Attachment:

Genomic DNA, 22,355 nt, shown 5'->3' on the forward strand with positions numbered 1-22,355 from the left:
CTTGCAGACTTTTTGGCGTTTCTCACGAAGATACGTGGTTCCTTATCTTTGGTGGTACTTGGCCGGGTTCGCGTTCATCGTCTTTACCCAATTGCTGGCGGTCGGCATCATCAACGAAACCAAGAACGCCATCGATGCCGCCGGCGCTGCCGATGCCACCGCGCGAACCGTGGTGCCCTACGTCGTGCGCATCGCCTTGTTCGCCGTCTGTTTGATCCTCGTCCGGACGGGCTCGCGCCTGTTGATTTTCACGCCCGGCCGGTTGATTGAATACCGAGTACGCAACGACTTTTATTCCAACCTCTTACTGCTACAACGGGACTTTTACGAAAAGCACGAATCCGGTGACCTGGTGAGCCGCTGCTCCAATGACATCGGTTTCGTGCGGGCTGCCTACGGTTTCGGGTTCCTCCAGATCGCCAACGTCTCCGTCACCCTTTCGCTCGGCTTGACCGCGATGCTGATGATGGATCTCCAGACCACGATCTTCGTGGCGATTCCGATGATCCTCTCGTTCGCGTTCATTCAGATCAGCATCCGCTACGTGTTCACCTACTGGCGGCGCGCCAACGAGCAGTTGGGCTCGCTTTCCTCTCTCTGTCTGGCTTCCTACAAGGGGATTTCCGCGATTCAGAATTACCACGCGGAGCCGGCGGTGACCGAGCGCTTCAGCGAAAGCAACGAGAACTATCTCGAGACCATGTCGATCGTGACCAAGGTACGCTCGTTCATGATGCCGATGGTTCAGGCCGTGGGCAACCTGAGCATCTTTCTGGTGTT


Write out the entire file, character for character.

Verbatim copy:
Genomic DNA, 22,355 nt, shown 5'->3' on the forward strand with positions numbered 1-22,355 from the left:
CTTGCAGACTTTTTGGCGTTTCTCACGAAGATACGTGGTTCCTTATCTTTGGTGGTACTTGGCCGGGTTCGCGTTCATCGTCTTTACCCAATTGCTGGCGGTCGGCATCATCAACGAAACCAAGAACGCCATCGATGCCGCCGGCGCTGCCGATGCCACCGCGCGAACCGTGGTGCCCTACGTCGTGCGCATCGCCTTGTTCGCCGTCTGTTTGATCCTCGTCCGGACGGGCTCGCGCCTGTTGATTTTCACGCCCGGCCGGTTGATTGAATACCGAGTACGCAACGACTTTTATTCCAACCTCTTACTGCTACAACGGGACTTTTACGAAAAGCACGAATCCGGTGACCTGGTGAGCCGCTGCTCCAATGACATCGGTTTCGTGCGGGCTGCCTACGGTTTCGGGTTCCTCCAGATCGCCAACGTCTCCGTCACCCTTTCGCTCGGCTTGACCGCGATGCTGATGATGGATCTCCAGACCACGATCTTCGTGGCGATTCCGATGATCCTCTCGTTCGCGTTCATTCAGATCAGCATCCGCTACGTGTTCACCTACTGGCGGCGCGCCAACGAGCAGTTGGGCTCGCTTTCCTCTCTCTGTCTGGCTTCCTACAAGGGGATTTCCGCGATTCAGAATTACCACGCGGAGCCGGCGGTGACCGAGCGCTTCAGCGAAAGCAACGAGAACTATCTCGAGACCATGTCGATCGTGACCAAGGTACGCTCGTTCATGATGCCGATGGTTCAGGCCGTGGGCAACCTGAGCATCTTTCTGGTGTT